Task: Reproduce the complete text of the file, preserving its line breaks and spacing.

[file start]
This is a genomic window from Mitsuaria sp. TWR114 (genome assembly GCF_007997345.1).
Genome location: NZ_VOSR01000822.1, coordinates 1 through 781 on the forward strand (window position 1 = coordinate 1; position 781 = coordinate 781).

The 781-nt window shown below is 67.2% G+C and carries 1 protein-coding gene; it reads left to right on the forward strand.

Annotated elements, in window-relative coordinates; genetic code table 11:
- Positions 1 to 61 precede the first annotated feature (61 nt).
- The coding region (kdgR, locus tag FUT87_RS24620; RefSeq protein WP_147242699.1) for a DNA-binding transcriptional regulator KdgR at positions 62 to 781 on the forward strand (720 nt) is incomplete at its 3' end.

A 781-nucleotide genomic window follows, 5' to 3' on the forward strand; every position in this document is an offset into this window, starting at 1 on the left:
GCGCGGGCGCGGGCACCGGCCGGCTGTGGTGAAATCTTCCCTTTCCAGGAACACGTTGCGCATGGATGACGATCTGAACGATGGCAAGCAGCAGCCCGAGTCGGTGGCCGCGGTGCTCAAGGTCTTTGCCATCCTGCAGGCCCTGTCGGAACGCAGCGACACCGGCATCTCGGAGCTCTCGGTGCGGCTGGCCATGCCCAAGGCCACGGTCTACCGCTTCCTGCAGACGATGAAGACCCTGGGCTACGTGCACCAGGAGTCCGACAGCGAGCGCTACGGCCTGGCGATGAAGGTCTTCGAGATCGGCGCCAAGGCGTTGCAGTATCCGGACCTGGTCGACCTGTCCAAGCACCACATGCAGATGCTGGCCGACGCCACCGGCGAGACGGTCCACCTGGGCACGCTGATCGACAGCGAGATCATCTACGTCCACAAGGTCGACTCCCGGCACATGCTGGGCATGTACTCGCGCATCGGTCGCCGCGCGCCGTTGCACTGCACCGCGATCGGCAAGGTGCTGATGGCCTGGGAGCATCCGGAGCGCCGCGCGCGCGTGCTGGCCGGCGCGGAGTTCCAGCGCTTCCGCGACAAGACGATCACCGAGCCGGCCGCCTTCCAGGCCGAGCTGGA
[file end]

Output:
This is a genomic window from Mitsuaria sp. TWR114 (genome assembly GCF_007997345.1).
Genome location: NZ_VOSR01000822.1, coordinates 1 through 781 on the forward strand (window position 1 = coordinate 1; position 781 = coordinate 781).

The 781-nt window shown below is 67.2% G+C and carries 1 protein-coding gene; it reads left to right on the forward strand.

Annotated elements, in window-relative coordinates; genetic code table 11:
- Positions 1 to 61 precede the first annotated feature (61 nt).
- The coding region (kdgR, locus tag FUT87_RS24620; RefSeq protein WP_147242699.1) for a DNA-binding transcriptional regulator KdgR at positions 62 to 781 on the forward strand (720 nt) is incomplete at its 3' end.

A 781-nucleotide genomic window follows, 5' to 3' on the forward strand; every position in this document is an offset into this window, starting at 1 on the left:
GCGCGGGCGCGGGCACCGGCCGGCTGTGGTGAAATCTTCCCTTTCCAGGAACACGTTGCGCATGGATGACGATCTGAACGATGGCAAGCAGCAGCCCGAGTCGGTGGCCGCGGTGCTCAAGGTCTTTGCCATCCTGCAGGCCCTGTCGGAACGCAGCGACACCGGCATCTCGGAGCTCTCGGTGCGGCTGGCCATGCCCAAGGCCACGGTCTACCGCTTCCTGCAGACGATGAAGACCCTGGGCTACGTGCACCAGGAGTCCGACAGCGAGCGCTACGGCCTGGCGATGAAGGTCTTCGAGATCGGCGCCAAGGCGTTGCAGTATCCGGACCTGGTCGACCTGTCCAAGCACCACATGCAGATGCTGGCCGACGCCACCGGCGAGACGGTCCACCTGGGCACGCTGATCGACAGCGAGATCATCTACGTCCACAAGGTCGACTCCCGGCACATGCTGGGCATGTACTCGCGCATCGGTCGCCGCGCGCCGTTGCACTGCACCGCGATCGGCAAGGTGCTGATGGCCTGGGAGCATCCGGAGCGCCGCGCGCGCGTGCTGGCCGGCGCGGAGTTCCAGCGCTTCCGCGACAAGACGATCACCGAGCCGGCCGCCTTCCAGGCCGAGCTGGA